Per a BART staff report, the 1974-constructed Transbay Tube that runs for more than 3 miles beneath the San Francisco Bay is in need of an update “in anticipation of a future major earthquake in the San Francisco Bay Area.” The transit agency voted on the major retrofit today that was to cost between $229 million and $440 million, varying based on several bids. That was approved according to CBS 5, but work that would begin in July of 2018 could take more than two years to complete, creating cuts to early morning and late night service at that time.
As a BART spokesperson tells the Examiner, there's nothing to worry about right away: “Although the tube is structurally sound, in a very large, very rare earthquake event (greater than every 500 years), the outer shell and concrete liner are predicted to crack, causing leakage.” The retrofit would add an inner lining of steel to "prevent or slow leakage" in the case of that (very) "Big One."
According to the Ex, the base bid for the project was $229 million, and the top three bids selected by BART district staff were for $267 million, $293 million, and $440 million. The lowest of those three won out, a joint venture of Oakland-based Shimmick Construction and Pleasanton-based California Engineering Contractors. Funding for the update will come from general obligation bonds issued by BART approved by Bay Area voters in 2004, the Ex indicates.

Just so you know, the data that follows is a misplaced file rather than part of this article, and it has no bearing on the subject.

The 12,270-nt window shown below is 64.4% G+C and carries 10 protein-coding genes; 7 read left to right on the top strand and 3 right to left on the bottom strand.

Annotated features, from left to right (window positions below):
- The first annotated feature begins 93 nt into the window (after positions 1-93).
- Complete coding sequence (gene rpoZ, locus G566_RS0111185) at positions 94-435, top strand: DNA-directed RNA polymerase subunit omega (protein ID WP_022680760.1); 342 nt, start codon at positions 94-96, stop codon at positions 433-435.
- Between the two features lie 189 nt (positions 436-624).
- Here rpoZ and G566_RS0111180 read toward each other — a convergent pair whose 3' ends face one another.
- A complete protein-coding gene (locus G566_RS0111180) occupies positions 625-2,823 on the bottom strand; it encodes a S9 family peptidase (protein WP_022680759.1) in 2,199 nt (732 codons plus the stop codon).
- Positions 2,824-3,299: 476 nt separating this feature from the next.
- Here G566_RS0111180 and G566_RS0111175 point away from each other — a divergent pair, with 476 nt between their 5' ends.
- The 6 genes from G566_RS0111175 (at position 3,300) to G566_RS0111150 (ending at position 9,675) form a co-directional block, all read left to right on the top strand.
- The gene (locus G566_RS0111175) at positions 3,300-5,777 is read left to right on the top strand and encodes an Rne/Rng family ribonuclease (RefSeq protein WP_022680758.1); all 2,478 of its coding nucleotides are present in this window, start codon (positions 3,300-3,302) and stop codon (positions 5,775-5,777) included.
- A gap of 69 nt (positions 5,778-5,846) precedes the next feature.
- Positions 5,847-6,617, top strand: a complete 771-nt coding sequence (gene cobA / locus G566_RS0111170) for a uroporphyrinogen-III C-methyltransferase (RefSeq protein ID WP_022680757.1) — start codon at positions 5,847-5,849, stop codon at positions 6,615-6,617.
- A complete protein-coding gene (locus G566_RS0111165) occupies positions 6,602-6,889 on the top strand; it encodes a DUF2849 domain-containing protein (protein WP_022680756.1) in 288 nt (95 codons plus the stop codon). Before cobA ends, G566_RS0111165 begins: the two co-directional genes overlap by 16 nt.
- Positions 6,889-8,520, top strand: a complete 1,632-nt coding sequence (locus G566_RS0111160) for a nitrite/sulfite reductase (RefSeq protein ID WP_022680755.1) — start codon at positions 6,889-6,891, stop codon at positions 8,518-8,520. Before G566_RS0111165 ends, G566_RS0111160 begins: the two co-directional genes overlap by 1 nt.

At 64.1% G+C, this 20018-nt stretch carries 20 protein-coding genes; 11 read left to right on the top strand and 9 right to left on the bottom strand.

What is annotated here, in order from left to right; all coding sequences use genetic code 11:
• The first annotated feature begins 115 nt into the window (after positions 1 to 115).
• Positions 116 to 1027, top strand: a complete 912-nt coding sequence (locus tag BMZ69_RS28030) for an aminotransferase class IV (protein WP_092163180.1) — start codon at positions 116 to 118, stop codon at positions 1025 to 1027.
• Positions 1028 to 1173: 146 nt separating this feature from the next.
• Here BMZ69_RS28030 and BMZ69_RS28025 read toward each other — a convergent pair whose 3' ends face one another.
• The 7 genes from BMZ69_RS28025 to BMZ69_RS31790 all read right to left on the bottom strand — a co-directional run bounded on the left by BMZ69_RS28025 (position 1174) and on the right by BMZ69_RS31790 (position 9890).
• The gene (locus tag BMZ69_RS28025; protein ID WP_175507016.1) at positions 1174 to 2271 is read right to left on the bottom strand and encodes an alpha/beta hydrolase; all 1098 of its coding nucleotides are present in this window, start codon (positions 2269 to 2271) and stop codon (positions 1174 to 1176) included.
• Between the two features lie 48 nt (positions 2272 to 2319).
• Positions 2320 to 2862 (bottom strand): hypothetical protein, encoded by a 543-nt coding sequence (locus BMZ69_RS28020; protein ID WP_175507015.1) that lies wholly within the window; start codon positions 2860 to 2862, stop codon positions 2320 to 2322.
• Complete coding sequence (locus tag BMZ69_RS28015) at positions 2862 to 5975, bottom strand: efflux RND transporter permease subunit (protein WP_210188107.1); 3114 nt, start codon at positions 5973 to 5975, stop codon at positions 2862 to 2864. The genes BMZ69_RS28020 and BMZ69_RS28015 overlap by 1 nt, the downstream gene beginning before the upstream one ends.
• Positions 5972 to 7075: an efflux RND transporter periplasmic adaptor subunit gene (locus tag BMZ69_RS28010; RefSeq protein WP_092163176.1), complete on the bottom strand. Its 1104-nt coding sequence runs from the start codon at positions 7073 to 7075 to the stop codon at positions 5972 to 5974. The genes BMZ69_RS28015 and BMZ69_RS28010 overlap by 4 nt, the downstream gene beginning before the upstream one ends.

While changes to transit schedules aren't set in stone, according to CBS5, more than 2,600 peopl take BART between 4 and 5 a.m., hours that would likely be disrupted. Many of them are low-income and minority riders. Per the news channel, "during the first hour of service, 66 percent of riders are minorities, compared to 56 percent over the entire day, and 37 percent make less than $50,000 a year, compared to 26 percent during the rest of the day, according to BART."
“These are not the stock brokers coming from central Contra Costa County,” said one BART Director, Joel Keller. “These are working people going into the Bay Area to provide service.”
Meanwhile, more immediate changes are on the way to the aging transit system. Those come thanks to the passage of District Measure RR. Among the largest chunks of that $3.5 billion bond is $625 million that will go toward renewing 90 mies of BART track. In total, there are 107 miles of track throughout the system.